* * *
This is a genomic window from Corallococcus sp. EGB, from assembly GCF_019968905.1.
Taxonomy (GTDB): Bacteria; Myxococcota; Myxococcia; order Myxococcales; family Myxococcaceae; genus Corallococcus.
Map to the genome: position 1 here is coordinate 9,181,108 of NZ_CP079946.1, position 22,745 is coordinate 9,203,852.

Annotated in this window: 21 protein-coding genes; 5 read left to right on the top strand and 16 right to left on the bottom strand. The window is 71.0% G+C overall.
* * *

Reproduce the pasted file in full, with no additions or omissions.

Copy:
This is a genomic window from Corallococcus sp. EGB, from assembly GCF_019968905.1.
Taxonomy (GTDB): Bacteria; Myxococcota; Myxococcia; order Myxococcales; family Myxococcaceae; genus Corallococcus.
Map to the genome: position 1 here is coordinate 9,181,108 of NZ_CP079946.1, position 22,745 is coordinate 9,203,852.

Annotated in this window: 21 protein-coding genes; 5 read left to right on the top strand and 16 right to left on the bottom strand. The window is 71.0% G+C overall.